Zimbabwe probably forfeited their place in the Coca Cola Cup final when they lost to India by four wickets at the Queen's Sports Club in Bulawayo on Wednesday. They put up a spirited fight against a rather below-par Indian team, but luck was definitely against them on this day.
First, they suffered a serious body blow with the withdrawal of captain Heath Streak due to an abdominal strain. For the third successive match, Zimbabwe had a different captain. Guy Whittall took over the reins for the first time but the home team were without their two world-class players as Andy Flower is still injured. India, for their part, were without the injured VVS Laxman.
Cricket did its usual job of attracting the rain overnight, and although the morning dawned clear, the start of the match was delayed for 15 minutes to ensure that parts of the field had dried out. Although the pitch was hard and firm, it had quite a bit of grass and was slightly damp on top, so once again it was a very important toss to win.
And once again the inflexible rule stands: if the toss is important, Zimbabwe will lose it. Sourav Ganguly had no hesitation in putting Zimbabwe in to bat again.
Zimbabwe lost Campbell (2) almost immediately, driving Zaheer Khan straight to mid-off without employing any footwork. In the same over Stuart Carlisle (0) played back to a superb full-length delivery that cut back sharply and trapped him lbw. At 7 for two, it looked like the same old story for Zimbabwe. Khan's wickets, though, came off rare good balls in an erratic spell that conceded a number of extras. Ashish Nehra was similarly profligate.
The first four only came in the tenth over, when Craig Wishart cracked Khan past mid-off. Dion Ebrahim, though far from fluent, hung on and survived three chances, two difficult and one a simple return catch to Ajit Agarkar, before reaching double figures. Gradually he found his touch, and he and Wishart produced a splendid fighting partnership for Zimbabwe.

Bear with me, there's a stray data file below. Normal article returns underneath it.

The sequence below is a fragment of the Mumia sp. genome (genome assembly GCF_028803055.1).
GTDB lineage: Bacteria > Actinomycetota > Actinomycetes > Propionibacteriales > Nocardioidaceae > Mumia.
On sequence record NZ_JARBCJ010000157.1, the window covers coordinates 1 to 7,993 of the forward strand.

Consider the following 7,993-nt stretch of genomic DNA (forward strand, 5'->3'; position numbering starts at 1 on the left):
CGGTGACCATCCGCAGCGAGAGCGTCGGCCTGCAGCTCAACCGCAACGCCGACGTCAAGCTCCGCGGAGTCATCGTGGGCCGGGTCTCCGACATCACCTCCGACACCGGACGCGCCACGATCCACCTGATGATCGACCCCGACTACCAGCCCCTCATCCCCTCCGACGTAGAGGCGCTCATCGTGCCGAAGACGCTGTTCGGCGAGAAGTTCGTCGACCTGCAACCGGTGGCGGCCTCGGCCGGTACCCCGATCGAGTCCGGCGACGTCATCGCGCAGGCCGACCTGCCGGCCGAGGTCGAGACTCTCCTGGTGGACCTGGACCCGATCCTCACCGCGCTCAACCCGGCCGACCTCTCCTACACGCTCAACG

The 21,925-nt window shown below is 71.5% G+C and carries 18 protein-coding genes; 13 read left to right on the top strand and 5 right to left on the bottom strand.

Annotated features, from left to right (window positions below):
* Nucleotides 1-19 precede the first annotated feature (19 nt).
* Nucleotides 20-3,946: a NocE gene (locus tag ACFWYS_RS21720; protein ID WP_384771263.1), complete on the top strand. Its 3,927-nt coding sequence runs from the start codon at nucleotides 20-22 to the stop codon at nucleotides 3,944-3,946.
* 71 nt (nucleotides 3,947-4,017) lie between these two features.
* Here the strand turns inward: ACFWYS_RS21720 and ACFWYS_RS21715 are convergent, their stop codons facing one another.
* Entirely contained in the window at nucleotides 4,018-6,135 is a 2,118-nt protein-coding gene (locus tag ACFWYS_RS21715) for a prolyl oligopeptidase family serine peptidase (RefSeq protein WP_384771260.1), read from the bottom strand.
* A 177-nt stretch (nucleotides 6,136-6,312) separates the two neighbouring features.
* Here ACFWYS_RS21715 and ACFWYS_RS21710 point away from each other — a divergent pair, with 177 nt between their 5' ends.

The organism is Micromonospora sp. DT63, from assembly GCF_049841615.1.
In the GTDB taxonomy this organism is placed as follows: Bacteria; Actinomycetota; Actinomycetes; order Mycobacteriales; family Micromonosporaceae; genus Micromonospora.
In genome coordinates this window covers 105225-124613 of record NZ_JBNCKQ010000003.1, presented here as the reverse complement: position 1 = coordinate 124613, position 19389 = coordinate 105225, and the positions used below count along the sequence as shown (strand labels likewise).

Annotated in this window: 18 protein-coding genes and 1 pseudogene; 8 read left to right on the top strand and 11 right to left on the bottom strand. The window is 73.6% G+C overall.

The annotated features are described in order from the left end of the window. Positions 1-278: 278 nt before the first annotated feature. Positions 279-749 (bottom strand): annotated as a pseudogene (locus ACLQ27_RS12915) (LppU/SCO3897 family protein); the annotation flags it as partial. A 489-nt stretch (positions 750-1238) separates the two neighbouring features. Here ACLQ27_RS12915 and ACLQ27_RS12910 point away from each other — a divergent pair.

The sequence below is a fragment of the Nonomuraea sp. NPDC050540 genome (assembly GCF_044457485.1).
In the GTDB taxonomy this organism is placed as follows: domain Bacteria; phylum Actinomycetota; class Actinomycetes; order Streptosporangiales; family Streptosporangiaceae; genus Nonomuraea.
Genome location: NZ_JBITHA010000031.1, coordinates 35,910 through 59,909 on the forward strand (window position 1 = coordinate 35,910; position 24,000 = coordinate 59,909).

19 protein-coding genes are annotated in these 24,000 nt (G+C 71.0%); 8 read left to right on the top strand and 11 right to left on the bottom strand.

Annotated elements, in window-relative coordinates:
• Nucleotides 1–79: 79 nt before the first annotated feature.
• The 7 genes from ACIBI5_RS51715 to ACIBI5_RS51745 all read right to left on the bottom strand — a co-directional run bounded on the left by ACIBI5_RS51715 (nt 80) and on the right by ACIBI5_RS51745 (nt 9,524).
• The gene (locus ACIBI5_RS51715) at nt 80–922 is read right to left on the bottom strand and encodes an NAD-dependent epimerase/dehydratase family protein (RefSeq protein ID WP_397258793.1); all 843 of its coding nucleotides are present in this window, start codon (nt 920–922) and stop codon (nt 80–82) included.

Wishart (46) spoilt a fine innings with a tame catch to mid-off off Ganguly to make Zimbabwe 94 for three. The 100 came up in the 28th over, but Ebrahim (42) fell soon afterwards, lbw hitting across the line to Khan, who was reaping unexpected dividends from erratic bowling. He finished with rather flattering figures of four for 43.
With the end of the innings in sight, Grant Flower and Whittall struggled to keep the score moving at an acceptable rate. Khan struck again to have Flower (45) caught at mid-off just as they were coming to terms with their task. Andy Blignaut hit 11 off nine balls before being well caught at long-on by Harbhajan Singh off Agarkar from a huge skier, while Whittall ran to his fifty off 52 balls.
As many as 85 runs came in the final ten overs. Whittall finished on 58 and Zimbabwe ended with the fighting total of 234 for six. India had caused to be disappointed with the inability of their bowlers to exploit the conditions - 28 extras were conceded - but against an attack without Streak they were still considered favourites.
India began slowly, but in Blignaut's third over Ganguly unleashed two handsome drives for four, one through the covers and the other straight. It was not until the tenth over, though, that he reached double figures for the first time in an international match on this tour. Tendulkar (9) fell first this time, caught low in the covers off Strang when playing an uppish drive; he seemed strangely out of touch on this occasion.
Strang, ignored by the selectors until Streak's temporary resignation led to a change in policy, was to keep the Indians quiet with an opening spell of eight overs for 16 runs, but none of the other bowlers was able to exert similar pressure. Zimbabwe fielded heroically but were unable to stem the tide as India accelerated. Then Mongia (37) swung David Mutendera to square leg and was superbly taken by Whittall; India were 91 for two in the 26th over.
Ganguly reached his fifty by hammering Whittall for a four to long-on and then swung him over midwicket for six. Rahul Dravid too batted aggressively against bowlers not consistent enough to drag them out of their comfort zone, and this pair steadily took Zimbabwe out of the game. The end appeared to be in sight when Ganguly (85) was caught on the midwicket boundary off Flower for an innings that to him must have been like a welcome downpour after a drought. In the same over Hemang Badani was bowled by the first ball he faced.
Dravid reached 50 off 44 balls, whereupon Flower had Shewag (2) caught at long leg and then caught and bowled Sameer Dighe for 9. India were 210 for six in the 46th over and a good finish was still possible. But without Streak, Zimbabwe had no strike bowler and Dravid (72 not out) took them home comfortably with four balls to spare, aided by some lusty blows from Agarkar (13 not out). Flower's four for 44 was his best one-day return.